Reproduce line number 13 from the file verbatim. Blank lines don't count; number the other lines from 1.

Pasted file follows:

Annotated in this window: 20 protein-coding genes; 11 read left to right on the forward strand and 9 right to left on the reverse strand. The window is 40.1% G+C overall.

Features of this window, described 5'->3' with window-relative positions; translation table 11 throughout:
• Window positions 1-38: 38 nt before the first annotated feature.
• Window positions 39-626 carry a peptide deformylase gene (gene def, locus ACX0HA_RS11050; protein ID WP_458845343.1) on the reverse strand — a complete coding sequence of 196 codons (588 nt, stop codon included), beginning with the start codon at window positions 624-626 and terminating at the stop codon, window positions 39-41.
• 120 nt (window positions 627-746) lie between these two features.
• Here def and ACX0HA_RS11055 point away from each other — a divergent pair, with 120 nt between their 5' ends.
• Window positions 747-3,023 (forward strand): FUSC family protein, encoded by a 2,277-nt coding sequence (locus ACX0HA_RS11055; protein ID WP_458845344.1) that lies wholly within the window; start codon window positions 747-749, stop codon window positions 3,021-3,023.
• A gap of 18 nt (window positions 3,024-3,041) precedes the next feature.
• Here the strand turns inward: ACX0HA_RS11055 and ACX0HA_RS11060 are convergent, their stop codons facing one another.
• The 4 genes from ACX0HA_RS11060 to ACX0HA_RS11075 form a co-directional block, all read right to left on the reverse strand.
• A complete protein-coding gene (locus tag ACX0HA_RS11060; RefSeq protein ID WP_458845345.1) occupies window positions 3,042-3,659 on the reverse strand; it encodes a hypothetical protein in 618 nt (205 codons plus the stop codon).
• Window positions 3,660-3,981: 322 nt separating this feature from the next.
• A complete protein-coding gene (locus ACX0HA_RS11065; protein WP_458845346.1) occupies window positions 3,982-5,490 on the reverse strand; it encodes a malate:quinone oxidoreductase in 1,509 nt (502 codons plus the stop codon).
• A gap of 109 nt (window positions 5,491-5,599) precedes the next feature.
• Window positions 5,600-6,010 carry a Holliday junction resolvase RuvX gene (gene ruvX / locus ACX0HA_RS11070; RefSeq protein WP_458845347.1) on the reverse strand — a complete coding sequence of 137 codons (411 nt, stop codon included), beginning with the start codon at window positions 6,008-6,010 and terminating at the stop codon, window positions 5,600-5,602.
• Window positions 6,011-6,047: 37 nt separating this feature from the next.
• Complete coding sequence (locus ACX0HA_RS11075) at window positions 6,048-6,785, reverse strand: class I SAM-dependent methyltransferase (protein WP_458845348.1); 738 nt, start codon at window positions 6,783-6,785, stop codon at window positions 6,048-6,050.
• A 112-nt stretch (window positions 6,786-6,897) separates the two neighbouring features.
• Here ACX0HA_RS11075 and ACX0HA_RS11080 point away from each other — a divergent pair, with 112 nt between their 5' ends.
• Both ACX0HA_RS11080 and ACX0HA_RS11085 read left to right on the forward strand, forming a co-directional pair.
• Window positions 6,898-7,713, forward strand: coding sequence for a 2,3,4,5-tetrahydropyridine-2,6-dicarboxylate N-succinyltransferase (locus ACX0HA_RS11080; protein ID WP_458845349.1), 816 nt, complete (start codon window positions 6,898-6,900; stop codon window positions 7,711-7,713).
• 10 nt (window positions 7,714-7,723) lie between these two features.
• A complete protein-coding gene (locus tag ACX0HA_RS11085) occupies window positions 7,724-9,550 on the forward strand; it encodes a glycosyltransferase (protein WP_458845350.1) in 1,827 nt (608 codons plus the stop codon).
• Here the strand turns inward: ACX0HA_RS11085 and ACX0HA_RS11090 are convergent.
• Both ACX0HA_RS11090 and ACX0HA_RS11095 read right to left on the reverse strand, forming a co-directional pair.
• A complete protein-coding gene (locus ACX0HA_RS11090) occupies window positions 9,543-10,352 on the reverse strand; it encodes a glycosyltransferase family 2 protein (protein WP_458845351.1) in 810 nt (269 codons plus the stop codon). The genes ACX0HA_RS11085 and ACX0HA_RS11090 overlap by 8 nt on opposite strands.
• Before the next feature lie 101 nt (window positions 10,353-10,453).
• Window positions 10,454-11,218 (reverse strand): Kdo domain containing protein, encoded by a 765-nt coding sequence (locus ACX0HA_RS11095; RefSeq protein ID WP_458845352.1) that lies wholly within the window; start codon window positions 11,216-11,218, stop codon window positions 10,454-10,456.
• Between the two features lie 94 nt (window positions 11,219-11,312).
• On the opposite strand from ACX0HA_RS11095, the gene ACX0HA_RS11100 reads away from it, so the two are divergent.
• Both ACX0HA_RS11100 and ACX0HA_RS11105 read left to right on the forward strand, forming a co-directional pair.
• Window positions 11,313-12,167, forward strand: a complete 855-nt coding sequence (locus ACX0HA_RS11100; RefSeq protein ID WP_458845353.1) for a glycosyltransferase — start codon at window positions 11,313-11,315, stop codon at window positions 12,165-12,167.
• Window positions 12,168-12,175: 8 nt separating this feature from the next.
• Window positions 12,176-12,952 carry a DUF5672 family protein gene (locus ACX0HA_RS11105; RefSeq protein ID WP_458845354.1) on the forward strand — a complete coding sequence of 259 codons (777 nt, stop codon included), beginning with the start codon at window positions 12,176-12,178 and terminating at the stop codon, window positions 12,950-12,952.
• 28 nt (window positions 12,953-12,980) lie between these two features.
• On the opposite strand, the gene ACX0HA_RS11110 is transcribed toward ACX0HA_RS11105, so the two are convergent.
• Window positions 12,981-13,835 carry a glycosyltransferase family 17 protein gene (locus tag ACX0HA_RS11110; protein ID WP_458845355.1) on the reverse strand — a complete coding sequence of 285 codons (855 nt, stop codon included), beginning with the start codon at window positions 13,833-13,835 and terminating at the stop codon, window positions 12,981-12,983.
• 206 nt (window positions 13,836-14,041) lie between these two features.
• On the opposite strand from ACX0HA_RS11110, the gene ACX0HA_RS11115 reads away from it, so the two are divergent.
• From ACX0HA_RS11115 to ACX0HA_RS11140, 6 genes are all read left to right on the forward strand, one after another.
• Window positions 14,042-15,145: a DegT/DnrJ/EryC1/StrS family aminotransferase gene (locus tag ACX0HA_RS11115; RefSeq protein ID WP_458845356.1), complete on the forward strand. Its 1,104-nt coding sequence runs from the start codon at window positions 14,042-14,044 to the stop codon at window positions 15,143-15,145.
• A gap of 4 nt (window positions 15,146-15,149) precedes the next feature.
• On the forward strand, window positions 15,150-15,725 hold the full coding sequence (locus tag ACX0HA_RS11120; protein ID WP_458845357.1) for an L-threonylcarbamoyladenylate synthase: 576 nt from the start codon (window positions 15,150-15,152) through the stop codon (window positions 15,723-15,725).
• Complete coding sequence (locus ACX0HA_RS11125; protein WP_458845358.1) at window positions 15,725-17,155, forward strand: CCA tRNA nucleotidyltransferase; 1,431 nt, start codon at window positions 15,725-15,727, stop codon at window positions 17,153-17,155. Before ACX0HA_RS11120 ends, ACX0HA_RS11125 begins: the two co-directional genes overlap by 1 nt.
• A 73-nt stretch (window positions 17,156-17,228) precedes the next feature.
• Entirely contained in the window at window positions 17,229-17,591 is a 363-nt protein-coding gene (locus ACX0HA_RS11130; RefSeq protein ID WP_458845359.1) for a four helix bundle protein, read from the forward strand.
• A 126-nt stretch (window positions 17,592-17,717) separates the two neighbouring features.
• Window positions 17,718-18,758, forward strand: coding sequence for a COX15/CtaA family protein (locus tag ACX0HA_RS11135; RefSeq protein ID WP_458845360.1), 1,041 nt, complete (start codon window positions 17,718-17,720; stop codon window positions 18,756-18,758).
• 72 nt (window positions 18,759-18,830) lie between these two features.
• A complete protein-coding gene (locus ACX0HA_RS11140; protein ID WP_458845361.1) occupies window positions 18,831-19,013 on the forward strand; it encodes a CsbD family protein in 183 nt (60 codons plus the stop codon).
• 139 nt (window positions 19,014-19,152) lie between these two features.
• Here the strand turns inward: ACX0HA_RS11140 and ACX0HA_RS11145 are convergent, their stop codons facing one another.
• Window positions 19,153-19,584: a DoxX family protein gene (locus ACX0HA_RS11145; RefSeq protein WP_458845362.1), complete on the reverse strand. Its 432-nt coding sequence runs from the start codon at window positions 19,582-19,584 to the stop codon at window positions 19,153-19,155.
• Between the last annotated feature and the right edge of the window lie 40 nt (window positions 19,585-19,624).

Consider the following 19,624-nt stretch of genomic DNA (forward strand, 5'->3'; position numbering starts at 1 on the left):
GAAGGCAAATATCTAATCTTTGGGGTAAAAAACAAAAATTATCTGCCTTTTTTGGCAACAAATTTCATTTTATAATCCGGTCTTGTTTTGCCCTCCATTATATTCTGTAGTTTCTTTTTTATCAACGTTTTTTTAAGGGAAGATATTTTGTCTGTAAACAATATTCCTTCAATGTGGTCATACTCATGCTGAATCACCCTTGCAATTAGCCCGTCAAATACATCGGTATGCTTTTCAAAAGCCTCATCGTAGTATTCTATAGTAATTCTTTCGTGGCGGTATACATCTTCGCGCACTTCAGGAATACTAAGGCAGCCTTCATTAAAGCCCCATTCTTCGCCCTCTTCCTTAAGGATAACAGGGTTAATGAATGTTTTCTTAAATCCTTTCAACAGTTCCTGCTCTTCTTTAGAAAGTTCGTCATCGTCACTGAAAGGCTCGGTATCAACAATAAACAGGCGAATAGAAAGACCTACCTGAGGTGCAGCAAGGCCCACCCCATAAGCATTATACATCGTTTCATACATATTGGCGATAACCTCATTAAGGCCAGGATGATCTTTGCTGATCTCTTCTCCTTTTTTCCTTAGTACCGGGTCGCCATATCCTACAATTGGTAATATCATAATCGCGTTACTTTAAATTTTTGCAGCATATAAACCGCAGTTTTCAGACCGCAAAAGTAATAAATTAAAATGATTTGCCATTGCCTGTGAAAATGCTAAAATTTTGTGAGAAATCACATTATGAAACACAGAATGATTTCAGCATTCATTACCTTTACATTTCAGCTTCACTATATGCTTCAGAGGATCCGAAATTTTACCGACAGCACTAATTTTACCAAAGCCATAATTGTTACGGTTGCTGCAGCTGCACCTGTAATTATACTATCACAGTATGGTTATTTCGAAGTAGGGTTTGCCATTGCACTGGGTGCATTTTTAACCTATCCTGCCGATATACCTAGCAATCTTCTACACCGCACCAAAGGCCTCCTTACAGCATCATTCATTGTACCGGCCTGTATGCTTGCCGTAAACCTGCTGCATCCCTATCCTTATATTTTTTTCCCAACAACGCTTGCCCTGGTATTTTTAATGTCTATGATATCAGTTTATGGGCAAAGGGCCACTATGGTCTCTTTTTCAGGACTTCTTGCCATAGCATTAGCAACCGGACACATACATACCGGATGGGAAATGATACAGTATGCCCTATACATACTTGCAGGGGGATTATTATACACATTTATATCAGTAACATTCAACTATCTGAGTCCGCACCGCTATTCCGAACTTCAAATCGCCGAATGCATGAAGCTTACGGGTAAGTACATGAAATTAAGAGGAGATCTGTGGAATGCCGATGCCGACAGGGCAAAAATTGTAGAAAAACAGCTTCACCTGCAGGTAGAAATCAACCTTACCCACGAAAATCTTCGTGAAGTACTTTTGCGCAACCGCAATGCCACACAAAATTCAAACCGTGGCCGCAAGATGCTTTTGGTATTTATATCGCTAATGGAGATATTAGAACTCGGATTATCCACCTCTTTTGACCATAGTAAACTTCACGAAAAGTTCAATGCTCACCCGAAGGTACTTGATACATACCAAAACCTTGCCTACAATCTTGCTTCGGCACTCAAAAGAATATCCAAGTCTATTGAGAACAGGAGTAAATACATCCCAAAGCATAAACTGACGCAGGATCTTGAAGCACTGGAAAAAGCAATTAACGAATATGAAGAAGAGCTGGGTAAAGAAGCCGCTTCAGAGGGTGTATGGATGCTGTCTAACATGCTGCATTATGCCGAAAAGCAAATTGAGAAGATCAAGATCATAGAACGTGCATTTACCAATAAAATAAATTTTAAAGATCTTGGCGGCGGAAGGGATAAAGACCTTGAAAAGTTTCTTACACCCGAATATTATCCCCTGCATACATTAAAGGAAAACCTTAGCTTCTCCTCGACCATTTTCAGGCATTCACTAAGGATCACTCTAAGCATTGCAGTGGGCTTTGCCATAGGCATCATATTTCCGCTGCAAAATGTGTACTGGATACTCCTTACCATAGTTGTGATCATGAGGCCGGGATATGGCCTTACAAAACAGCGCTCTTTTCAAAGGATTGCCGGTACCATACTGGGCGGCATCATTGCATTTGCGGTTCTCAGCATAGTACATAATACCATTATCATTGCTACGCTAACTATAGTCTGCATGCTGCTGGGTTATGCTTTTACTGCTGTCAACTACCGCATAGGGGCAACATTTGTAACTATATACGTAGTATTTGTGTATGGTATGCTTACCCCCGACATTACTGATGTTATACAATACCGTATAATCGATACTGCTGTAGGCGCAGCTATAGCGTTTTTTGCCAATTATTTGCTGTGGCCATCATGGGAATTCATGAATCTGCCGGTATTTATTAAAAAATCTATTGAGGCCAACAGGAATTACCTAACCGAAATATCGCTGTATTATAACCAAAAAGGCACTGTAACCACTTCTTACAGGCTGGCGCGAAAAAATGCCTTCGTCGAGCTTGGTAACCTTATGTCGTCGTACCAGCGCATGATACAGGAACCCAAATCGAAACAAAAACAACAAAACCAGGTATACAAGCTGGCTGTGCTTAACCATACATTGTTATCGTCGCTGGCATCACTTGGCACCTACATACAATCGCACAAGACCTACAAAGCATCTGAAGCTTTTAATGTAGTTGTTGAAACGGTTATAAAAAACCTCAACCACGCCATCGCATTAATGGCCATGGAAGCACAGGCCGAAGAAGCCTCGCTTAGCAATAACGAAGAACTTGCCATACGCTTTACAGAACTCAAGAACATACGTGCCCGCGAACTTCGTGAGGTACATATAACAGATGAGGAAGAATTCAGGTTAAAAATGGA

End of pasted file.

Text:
• A complete protein-coding gene (locus ACX0HA_RS11065; protein WP_458845346.1) occupies window positions 3,982-5,490 on the reverse strand; it encodes a malate:quinone oxidoreductase in 1,509 nt (502 codons plus the stop codon).